Including the Tylers and Bricklayers, there are some 33 Companies that are believed to have had Religious Fraternity origins, and of these 25 Companies have or appear to have a reference to the fact in their Armorial Bearings. Of the 33 Companies 13 are believed to have been associated with Fraternities with vows to the Virgin Mary, and of these 137 have a reference to that fact in their Armorial Bearings which in 5 cases takes the form of Charges consisting of Lilies or Fleur-de Lys which are always regarded as associated with the Virgin Mary. These latter five Companies are the following:
1 – The Pewterers incorporated 1473 with a grant of arms (with Lilies) 1451.
2 – The Parish Clerks, incorporated 1441, with a grant of arms (with a fleur-de-lys) 1582.
3 – The Coopers, incorporated 1501, with a grant of arms (with Lilies) 1509.
4 – The Plaisterers, incorporated 1500, with a grant of arms (with fleur-de-lys) 1545.
5 – The Tylers and Bricklayers, incorporated 1568, with a grant of arms with a fleur-de-lys 1569.
Of these five Companies only the Tylers and Bricklayers is incorporated after the crucial date of 1543 and their charter is the only one which makes no reference to a fraternity with vows to the Virgin Mary.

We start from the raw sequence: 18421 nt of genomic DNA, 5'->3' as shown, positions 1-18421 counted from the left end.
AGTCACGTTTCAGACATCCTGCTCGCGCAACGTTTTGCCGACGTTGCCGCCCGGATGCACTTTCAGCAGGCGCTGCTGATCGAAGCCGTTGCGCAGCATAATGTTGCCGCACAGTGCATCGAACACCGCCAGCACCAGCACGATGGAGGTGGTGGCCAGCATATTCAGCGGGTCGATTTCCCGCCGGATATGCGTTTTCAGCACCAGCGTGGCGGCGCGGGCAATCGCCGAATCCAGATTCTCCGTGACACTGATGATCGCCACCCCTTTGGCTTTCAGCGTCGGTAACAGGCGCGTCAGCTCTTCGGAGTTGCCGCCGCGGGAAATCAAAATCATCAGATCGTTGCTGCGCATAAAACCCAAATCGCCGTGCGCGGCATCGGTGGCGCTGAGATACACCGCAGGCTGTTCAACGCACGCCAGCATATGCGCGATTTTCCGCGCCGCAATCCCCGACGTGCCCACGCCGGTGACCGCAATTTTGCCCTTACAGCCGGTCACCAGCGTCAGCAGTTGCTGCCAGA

Next we must consider the case of the Joiners Company. This is a Company well known to have originated in a Fraternity with vows to St James of Compostela and which to this day attends services in the church of St James Garlickhithe dedicated to that saint. The Company’s Charter of incorporation granted in 1570 as one would have come to expect, makes no reference to the Fraternity connection. However, when one looks at the Companies Arms, granted in 1570 by Robert Cooke Clarenceux King of Arms one sees at once that the design is very similar to that of the Tylers and Bricklayers and that where the fleur-de-lys appears in the Tylers and Bricklayers Arms there appears in the Joiners’ Arms an “escalop”, or scallop shell, the emblem of St James of Compostela. It remains only to add that not only are the Tylers and Bricklayers armorial bearings remarkably similar in design to those of the Joiners’, but they too were granted by Robert Cook Clarenceux King of Arms, albeit for some reason by the other two Kings of Arms as well. Clearly, neither Company at that tine would consider it wise to ask a Tudor Monarch to grant a Charter referring to a Religious Fraternity with vows to Saints, but they would by the 1560s feel it safe to ask the same Tudor Monarch acting through the College of Arms to grant them Armorial Bearings which included discreet reference to those Saints.